In use, to set the height of the blades 26, 26 the knife blade assembly can be slowly rotated to a position where the blade located between the holder 32 and the spacer bar 34 is in contact with the anvil cylinder 16 along its length. A zero clearance setting is established and then secured by tightening the bolts 50 to a high torque level. Further rotation of the cylinder 14 brings the other blade 26 into contact with the anvil cylinder 16 along its length. A second zero clearance setting for this blade is established and then set by tightening the bolts 52 to a high torque level. The perforator bar is preferably set with a slight clearance between the chisel tips 46 and the solid anvil cylinder. This clearance is sufficient to impale the trim pieces securely while avoiding an impact of the chisel points 46 on the anvil cylinder 16.

FIGS. 8, 9 and 10 illustrate a registration system for locating the knife blade assemblies 24 on the outer surface of the knife cylinder 14 at a preselected and accurately known circumferential location. The system features pairs of half rings 58, 58 that are each received in a single circumferential groove 14b formed in the outer surface of the knife cylinder 14. The half rings of each pair are substantially identical except that the location of radially projecting dowel pins 60 may vary. Each half ring is located and secured against axial movement by the closely fitting side walls of the associated groove 14b. The rings are accurately located circumferentially by ball headed pins 62 located at diametrically opposed positions in the groove 14b and secured to the body of the knife cylinder 14. A ball headed pin is preferred since it establishes a point contact with the generally flat end surface 58a of each of the half rings. The half rings are held in the grooves 14b by the overlying knife assemblies 24 which are bolted to the knife cylinders as described above. When the half rings are fully seated in the grooves, the two end surfaces 58a of each half ring abut in the aforementioned point contact the ball head of one of the pins 62. In addition, the bottom surface of each half ring 58 abuts the bottom wall of the groove 14b which is cut to a depth such that the outer surface 58b of the half rings 58 is substantially flush with the outer surface of the knife cylinder 14.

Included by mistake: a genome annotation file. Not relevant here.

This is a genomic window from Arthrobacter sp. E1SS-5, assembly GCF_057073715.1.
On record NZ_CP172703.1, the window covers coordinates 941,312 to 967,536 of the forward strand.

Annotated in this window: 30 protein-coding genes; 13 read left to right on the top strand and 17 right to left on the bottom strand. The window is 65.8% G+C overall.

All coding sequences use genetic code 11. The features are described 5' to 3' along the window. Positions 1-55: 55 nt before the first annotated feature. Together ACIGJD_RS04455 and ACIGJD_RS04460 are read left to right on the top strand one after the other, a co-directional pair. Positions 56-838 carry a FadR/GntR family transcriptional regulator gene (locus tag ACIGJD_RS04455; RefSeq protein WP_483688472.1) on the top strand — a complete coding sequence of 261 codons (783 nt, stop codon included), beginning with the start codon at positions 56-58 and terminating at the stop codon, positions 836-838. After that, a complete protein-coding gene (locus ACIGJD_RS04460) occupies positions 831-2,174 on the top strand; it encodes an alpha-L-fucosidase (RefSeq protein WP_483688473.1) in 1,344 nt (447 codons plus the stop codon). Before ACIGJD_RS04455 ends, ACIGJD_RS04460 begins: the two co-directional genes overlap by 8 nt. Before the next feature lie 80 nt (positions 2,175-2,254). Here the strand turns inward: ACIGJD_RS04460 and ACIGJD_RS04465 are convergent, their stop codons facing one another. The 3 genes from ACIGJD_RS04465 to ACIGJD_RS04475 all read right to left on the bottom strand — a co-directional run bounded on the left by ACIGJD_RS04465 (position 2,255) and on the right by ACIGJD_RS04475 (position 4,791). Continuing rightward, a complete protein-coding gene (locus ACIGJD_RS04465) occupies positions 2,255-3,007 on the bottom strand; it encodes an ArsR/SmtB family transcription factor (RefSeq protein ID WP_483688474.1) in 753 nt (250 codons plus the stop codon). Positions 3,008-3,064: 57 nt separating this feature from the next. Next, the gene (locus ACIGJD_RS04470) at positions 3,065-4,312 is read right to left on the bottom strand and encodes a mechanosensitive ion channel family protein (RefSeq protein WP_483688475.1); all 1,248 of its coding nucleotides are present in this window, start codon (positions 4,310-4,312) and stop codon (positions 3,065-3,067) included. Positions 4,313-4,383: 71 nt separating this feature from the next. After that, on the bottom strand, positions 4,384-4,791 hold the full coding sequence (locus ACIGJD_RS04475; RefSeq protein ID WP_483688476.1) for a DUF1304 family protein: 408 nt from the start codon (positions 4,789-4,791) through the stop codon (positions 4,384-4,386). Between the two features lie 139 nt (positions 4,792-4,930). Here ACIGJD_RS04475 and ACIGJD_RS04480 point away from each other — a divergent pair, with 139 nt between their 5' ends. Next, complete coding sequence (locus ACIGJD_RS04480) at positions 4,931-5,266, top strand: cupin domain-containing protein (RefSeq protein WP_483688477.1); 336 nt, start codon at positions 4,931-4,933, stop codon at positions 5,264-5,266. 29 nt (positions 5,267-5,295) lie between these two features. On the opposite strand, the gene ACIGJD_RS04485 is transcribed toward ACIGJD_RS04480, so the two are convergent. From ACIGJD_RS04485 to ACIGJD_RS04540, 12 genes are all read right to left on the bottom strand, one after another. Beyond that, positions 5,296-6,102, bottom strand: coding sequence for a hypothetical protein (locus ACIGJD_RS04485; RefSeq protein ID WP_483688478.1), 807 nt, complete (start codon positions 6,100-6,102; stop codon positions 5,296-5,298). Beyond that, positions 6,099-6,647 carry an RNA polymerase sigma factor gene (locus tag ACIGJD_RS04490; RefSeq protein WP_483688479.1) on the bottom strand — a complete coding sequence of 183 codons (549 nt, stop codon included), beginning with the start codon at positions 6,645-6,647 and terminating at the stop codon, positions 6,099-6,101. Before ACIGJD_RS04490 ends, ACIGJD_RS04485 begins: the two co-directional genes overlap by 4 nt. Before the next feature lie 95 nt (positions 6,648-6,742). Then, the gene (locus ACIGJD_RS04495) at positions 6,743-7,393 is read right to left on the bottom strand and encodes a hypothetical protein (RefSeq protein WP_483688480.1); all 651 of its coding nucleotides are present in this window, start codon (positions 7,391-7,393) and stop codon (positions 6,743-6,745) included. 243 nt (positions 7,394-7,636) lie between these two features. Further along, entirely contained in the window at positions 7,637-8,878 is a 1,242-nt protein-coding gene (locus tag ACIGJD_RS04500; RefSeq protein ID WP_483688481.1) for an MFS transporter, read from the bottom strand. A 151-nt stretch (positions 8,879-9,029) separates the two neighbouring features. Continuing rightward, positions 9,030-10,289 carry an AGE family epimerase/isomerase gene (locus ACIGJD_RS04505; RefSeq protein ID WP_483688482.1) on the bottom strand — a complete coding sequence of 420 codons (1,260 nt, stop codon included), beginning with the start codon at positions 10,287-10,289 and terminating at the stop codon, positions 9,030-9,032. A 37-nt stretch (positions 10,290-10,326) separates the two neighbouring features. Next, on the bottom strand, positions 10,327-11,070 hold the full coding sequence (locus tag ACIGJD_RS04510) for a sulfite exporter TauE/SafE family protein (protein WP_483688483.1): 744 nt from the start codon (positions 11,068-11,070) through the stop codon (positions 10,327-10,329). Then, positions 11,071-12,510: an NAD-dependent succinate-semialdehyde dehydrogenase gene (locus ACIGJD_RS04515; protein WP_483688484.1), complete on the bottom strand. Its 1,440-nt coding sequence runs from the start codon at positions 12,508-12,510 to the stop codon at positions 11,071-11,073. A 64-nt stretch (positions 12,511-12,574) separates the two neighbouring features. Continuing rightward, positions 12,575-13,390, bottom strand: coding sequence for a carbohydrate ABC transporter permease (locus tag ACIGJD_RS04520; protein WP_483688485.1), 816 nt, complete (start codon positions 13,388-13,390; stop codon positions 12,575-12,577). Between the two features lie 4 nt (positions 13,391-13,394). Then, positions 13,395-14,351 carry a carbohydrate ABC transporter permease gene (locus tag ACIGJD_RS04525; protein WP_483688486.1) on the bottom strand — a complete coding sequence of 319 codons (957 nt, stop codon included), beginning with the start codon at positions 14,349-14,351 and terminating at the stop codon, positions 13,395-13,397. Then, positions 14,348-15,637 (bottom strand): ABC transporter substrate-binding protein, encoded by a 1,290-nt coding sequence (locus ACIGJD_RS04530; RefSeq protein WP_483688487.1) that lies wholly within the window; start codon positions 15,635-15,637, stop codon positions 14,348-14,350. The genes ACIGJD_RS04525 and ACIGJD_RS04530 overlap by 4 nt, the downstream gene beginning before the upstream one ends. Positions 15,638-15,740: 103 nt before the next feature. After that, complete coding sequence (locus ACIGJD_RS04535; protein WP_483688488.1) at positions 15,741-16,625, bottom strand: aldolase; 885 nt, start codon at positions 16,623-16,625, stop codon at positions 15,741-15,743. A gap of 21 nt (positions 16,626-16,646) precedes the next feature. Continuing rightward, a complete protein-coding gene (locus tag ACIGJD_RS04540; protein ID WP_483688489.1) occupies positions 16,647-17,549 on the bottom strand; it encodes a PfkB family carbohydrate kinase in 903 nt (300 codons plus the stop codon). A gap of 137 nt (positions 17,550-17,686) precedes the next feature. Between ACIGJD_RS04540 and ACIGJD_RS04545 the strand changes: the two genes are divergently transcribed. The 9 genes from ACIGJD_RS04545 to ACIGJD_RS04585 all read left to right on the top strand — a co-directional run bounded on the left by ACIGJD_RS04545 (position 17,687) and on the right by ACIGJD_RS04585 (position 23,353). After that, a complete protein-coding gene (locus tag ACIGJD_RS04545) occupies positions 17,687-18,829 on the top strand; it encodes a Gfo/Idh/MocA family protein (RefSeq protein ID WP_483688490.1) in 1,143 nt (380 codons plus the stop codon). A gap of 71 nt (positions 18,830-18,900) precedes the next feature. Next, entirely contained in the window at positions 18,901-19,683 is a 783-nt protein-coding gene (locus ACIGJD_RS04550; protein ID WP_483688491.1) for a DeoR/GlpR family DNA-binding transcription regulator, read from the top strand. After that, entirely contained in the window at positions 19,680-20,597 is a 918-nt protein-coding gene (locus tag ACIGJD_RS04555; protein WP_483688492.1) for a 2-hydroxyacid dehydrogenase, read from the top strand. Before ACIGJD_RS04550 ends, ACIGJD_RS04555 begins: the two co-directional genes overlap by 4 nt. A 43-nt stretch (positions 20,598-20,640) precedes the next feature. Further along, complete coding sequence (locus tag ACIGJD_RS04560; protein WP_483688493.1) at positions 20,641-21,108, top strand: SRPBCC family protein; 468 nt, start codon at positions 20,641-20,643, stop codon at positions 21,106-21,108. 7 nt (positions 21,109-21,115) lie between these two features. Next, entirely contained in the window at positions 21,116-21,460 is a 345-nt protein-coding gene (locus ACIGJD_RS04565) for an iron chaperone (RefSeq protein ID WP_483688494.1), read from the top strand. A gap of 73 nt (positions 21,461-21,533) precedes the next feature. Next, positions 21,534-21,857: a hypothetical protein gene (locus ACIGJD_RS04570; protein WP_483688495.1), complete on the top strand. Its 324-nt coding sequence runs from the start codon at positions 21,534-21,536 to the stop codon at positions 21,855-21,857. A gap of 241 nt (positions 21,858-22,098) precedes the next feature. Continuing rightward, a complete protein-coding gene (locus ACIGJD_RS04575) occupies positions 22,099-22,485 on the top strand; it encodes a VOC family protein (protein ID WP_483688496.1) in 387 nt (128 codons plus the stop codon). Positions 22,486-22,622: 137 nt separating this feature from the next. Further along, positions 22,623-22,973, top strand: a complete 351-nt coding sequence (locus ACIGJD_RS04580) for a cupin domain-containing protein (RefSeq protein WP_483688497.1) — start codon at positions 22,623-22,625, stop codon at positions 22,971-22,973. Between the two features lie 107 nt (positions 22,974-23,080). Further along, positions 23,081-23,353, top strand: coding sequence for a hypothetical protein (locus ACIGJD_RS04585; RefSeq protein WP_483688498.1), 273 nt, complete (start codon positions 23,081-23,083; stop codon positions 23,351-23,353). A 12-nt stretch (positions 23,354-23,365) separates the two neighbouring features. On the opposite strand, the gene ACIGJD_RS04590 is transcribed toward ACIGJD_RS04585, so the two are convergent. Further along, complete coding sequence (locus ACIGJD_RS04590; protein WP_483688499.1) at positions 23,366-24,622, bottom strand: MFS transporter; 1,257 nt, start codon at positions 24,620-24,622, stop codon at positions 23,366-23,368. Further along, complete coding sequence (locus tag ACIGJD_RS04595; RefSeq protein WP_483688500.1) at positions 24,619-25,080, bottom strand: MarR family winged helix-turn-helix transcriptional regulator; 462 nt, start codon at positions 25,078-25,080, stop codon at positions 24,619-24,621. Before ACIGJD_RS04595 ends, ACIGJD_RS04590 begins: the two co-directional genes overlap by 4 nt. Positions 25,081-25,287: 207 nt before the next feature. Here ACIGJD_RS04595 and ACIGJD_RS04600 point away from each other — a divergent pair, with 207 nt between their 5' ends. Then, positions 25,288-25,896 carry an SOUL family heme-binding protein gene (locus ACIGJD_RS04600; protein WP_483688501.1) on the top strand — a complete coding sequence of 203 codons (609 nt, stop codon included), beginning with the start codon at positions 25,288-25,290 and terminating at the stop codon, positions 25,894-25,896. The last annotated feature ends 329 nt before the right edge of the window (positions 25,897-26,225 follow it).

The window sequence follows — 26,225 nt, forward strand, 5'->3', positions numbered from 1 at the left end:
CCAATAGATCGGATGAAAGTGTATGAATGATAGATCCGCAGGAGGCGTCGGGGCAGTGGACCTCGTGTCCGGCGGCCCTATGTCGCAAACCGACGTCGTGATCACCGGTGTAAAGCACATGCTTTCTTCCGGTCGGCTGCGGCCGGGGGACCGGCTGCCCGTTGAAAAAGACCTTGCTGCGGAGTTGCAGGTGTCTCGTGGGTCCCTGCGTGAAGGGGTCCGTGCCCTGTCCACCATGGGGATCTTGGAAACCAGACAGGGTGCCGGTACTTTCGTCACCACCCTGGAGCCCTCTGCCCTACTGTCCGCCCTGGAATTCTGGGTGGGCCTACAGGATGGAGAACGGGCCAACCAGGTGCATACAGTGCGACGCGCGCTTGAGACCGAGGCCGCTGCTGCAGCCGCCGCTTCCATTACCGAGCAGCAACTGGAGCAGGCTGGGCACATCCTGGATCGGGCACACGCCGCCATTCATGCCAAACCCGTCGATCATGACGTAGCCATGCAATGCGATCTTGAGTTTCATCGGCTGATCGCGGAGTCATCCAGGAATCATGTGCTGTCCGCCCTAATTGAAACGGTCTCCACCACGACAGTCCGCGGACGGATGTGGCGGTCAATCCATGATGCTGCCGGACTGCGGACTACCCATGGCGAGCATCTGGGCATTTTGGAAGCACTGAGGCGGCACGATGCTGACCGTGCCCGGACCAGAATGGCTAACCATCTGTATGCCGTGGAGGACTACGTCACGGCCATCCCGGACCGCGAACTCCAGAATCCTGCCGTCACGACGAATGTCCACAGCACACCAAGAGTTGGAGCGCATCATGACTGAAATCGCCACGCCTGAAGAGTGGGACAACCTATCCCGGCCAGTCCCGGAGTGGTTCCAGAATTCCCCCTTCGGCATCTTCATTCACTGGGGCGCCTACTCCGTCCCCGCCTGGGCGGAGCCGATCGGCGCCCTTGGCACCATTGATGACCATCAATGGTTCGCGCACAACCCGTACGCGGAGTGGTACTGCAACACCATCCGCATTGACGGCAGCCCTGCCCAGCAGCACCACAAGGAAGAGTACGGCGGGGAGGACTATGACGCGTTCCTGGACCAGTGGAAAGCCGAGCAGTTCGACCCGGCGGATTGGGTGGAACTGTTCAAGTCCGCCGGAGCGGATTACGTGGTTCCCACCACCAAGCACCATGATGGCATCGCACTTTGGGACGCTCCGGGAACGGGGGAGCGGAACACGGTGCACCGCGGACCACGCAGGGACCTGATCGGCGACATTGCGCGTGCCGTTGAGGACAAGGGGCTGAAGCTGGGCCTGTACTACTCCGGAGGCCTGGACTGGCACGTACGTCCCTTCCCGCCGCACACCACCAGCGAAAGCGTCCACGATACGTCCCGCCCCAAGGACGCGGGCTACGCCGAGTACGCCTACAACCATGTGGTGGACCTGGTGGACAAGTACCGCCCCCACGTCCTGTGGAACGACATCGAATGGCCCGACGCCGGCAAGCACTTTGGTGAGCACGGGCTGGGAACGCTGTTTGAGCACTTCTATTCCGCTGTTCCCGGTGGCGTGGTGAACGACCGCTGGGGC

Insertion of a given set of half rings 58, 58 in each of the grooves 14b provides a set of extremely accurately aligned dowels 60 extending axially along one or more lines at the outer surface of the knife cylinder 14. Each of these lines of dowels 60 provides a registration surface for an associated knife assembly 24 as shown in FIGS. 2, 3 and 10. In particular, to locate an assembly 34 on the cylinder 14 with a high degree of accuracy it is only necessary to place the half round dowel 54 secured to the knife holder 30 in contact with an associated one of the dowels 60. This dowel-to-dowel contact establishes a point-to-point contact that is extremely accurate.